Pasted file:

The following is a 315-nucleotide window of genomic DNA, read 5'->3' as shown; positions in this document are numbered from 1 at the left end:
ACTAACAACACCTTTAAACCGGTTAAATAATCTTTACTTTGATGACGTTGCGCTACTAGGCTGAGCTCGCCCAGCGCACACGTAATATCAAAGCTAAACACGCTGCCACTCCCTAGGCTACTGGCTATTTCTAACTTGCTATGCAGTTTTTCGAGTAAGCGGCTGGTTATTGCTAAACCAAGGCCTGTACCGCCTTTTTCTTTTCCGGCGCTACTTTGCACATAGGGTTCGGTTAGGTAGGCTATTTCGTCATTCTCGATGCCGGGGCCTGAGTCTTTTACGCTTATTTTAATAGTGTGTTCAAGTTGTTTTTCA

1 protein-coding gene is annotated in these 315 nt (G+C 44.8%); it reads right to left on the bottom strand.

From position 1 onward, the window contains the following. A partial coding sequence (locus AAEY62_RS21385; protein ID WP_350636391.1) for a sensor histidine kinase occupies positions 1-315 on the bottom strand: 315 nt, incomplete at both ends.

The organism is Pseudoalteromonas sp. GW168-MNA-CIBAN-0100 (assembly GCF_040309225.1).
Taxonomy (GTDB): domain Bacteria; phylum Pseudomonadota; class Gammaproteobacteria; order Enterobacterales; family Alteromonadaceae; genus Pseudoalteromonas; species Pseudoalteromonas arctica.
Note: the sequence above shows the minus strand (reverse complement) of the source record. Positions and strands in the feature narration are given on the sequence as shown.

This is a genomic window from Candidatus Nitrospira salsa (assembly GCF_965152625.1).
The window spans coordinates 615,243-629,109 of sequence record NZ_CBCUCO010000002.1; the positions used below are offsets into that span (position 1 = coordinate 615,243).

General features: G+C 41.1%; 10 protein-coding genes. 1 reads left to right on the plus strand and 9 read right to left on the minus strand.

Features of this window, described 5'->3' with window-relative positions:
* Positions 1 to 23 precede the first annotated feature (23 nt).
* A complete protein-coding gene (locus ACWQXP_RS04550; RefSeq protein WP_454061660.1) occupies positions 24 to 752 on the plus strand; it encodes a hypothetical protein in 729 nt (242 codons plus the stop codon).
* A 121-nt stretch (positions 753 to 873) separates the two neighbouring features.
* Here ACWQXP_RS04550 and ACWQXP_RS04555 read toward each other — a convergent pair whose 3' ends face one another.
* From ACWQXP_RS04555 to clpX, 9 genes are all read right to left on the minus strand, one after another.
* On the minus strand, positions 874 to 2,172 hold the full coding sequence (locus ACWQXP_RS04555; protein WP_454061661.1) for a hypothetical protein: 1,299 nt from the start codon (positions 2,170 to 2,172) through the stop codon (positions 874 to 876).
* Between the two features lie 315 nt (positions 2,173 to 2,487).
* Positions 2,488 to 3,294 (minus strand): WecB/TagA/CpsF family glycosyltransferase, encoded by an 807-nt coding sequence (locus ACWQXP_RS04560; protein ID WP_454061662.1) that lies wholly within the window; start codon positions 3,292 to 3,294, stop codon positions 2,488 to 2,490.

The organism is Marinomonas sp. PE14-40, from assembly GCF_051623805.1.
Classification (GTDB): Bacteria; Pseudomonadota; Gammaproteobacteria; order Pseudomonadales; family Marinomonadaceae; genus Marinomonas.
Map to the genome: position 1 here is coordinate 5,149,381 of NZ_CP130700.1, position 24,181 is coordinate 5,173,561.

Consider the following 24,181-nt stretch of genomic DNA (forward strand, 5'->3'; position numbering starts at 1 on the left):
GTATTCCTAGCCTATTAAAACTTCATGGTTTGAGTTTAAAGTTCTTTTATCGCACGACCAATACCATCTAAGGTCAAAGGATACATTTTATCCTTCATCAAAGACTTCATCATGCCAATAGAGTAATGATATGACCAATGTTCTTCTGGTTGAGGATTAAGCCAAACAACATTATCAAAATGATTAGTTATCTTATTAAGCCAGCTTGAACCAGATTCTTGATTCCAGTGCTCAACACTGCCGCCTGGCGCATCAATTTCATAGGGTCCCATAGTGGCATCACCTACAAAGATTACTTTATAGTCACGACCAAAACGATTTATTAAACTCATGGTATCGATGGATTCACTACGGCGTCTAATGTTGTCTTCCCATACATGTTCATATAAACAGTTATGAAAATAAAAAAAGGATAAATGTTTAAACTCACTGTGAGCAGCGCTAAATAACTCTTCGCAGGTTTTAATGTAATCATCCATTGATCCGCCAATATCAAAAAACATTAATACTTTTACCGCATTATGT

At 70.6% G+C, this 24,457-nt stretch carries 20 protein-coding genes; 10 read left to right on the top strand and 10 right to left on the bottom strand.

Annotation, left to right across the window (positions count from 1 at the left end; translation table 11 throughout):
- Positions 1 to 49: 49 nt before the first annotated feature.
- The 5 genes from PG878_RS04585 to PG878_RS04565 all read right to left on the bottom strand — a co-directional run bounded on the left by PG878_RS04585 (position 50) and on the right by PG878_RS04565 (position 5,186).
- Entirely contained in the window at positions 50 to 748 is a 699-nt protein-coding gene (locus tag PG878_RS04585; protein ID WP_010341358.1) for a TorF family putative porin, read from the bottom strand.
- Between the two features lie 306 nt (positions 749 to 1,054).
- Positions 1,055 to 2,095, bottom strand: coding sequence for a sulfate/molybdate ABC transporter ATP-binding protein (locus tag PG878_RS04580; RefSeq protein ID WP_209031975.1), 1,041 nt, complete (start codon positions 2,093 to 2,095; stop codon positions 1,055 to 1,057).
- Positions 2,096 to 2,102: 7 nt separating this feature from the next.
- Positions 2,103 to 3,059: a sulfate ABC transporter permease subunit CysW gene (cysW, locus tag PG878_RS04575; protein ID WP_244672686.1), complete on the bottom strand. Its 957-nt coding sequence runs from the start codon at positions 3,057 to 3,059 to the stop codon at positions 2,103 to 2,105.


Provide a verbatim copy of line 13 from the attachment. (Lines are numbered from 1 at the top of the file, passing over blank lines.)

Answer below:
* A complete protein-coding gene (locus ACWQXP_RS04550; RefSeq protein WP_454061660.1) occupies positions 24 to 752 on the plus strand; it encodes a hypothetical protein in 729 nt (242 codons plus the stop codon).